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Leader of the pack: Wolves’ QBs embrace competition

by Mitchell Gladstone | August 12, 2021 at 7:01 a.m.
Arkansas State sophomore quarterback Layne Hatcher led the Red Wolves in passing in 2020 despite splitting snaps with Logan Bonner, who has since transferred to Utah State. Hatcher is being challenged this fall by Florida State transfer James Blackman. (Arkansas Democrat-Gazette/Thomas Metthe)

JONESBORO -- "Compete and don't compare."

That's how James Blackman is approaching this fall camp.

When Blackman and Layne Hatcher are working side-by-side in most individual drills, it's hard not to compare Arkansas State University's top two quarterbacks.

Both were three-star recruits who started their collegiate careers at Power 5 programs. Both have had to battle for a starting spot before -- Blackman each of the past four years at Florida State, Hatcher all of last season with the Red Wolves.

As much as Blackman and Hatcher want to be the one on the field for ASU's first snaps of 2021, they understand the value of their competition over the next four weeks.

"It sets the example of what it's like to compete when we're pushing each other in the right way," Hatcher said of working with Blackman. "We're elevating each other's games, and you find us pushing limits and really motivating the team and motivating each other to keep pushing forward."

Coach Butch Jones has emphasized pushing the ball downfield and limiting mistakes to both quarterbacks.

At first glance, it seems as if Hatcher -- who led the Red Wolves in passing in 2020 despite splitting snaps with Logan Bonner -- has the inside track for that starting role.

The Pulaski Academy alum was one of the nation's most efficient deep passers and cut down his interceptions from 10 in 2019 to just 2 on 194 attempts last season. He also had 2,058 yards passing and 19 touchdown throws.

On Wednesday in practice, Hatcher appeared to be running the first-team unit with Marcel Murray at running back, Jeff Foreman and Te'Vailance Hunt at wideout, and Reed Tyler at tight end.

Blackman isn't concerned with where he and Hatcher stand at the moment.

"We know we just have to compete against the defense," said Blackman, who completed 433 of 716 passes (60.5%) for 5,445 yards, 43 touchdowns and 26 interceptions in his four-year Seminoles career. "I can't stop the things he's doing. He can't stop the things I'm doing. We've just got to focus on helping each other get better and go out and try to get better against the defense each and every day because if we come together, that would be a great thing for this team."

Jones hasn't given any indication where he's leaning between the two, and he said in post-practice availability Wednesday that the competition could extend into the season if both guys are deserving of the chance to be a starter.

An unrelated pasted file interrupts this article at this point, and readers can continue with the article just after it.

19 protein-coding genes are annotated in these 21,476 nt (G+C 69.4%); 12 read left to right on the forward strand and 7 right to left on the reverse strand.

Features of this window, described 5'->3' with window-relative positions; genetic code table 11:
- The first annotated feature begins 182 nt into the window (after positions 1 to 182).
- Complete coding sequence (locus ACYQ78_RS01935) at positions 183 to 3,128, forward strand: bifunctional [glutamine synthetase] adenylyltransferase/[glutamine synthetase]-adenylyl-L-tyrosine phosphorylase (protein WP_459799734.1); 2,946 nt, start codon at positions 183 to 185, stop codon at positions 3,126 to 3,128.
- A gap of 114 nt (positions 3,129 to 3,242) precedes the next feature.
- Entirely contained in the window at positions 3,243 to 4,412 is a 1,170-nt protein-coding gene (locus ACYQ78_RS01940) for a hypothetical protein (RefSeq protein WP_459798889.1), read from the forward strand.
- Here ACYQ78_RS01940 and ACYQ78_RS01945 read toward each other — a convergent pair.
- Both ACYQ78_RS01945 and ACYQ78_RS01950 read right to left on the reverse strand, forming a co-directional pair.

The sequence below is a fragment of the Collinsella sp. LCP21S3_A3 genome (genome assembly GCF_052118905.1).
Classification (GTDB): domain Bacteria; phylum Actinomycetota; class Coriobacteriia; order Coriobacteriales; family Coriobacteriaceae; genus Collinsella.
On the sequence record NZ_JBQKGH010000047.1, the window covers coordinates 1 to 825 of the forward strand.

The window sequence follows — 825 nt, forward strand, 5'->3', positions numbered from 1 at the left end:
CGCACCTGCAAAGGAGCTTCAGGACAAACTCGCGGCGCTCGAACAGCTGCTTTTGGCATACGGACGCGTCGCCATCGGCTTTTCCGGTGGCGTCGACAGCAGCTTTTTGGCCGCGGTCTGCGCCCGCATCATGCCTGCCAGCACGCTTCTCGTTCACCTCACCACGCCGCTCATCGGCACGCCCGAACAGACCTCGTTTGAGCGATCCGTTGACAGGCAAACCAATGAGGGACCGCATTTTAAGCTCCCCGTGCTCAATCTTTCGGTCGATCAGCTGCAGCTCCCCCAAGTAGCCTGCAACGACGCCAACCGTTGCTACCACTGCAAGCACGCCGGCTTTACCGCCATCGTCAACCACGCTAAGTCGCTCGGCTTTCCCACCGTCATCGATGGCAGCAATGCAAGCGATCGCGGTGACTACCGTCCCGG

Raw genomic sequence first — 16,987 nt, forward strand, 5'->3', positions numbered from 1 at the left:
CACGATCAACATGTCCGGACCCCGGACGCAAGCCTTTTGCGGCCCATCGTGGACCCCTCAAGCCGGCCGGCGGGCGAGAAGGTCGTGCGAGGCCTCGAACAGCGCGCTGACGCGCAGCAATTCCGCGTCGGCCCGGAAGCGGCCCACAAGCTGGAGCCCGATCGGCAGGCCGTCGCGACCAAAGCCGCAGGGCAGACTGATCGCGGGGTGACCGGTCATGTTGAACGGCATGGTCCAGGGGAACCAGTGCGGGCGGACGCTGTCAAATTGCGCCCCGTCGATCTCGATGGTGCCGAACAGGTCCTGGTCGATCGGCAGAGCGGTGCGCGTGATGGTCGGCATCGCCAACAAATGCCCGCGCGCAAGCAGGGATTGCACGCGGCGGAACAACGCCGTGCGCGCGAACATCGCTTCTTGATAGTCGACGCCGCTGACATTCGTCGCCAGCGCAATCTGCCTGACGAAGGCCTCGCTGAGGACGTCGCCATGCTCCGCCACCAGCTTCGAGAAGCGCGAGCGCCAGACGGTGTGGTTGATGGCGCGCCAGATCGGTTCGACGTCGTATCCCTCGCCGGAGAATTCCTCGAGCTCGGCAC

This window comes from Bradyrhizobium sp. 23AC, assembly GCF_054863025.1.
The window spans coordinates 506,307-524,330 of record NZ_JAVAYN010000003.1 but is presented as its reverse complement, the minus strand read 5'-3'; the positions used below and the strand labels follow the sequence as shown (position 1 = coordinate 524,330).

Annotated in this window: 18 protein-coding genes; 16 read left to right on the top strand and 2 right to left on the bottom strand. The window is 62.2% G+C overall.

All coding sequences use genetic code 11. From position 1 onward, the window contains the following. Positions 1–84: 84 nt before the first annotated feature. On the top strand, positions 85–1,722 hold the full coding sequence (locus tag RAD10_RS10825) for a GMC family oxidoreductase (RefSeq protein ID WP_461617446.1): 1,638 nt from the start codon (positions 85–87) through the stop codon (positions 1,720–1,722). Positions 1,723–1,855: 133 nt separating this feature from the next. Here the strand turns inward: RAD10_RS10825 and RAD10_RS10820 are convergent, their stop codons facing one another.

ASU's first-year coach believes that is possible for Blackman despite an up-and-down four years with the Seminoles.

The South Bay, Fla., native started as a true freshman in 2017 and then lost the competition to Deondre Francois a year later. Blackman returned to QB1 in 2019 -- throwing for 2,339 yards and 17 touchdowns -- before appearing in just four games last fall.

Knowing a little about Jones from his initial recruitment several years back, Blackman jumped at the chance to finally link up with him in Jonesboro.

"He's just a hardworking dude," Blackman said of Jones. "You can tell by the way his programs are set up. You can tell by how the guys work, so I just wanted to be around a coach who is gonna push me and help me become great."

It's clear Jones is watching the pair closely. He's constantly in their meeting room along with offensive coordinator Keith Heckendorf.

Throughout the portion of Wednesday's practice open to the media, Jones pretty much shadowed Hatcher and Blackman, calling for each to quickly get the ball out of their hands when throwing directly next to one another.

With Jones likening his quarterback's role in the offense to a point guard in basketball, he wants to get this decision right.

"[I'm still] learning the skill set of both individuals," Jones said. "That includes the things they need to do to continue to grow and elevate their game and improve on a daily basis as well -- whether it's pocket presence, whether it's being a high-vision quarterback, keeping your eyes up and not bailing from the pocket."

James Blackman
James Blackman
Layne Hatcher (left) was one of the nation’s most efficient deep passers and cut his interceptions from 10 in 2019 to just 2 on 194 attempts last season.
(Arkansas Democrat-Gazette/Thomas Metthe)
Layne Hatcher (left) was one of the nation’s most efficient deep passers and cut his interceptions from 10 in 2019 to just 2 on 194 attempts last season. (Arkansas Democrat-Gazette/Thomas Metthe)

Print Headline: Leader of the pack

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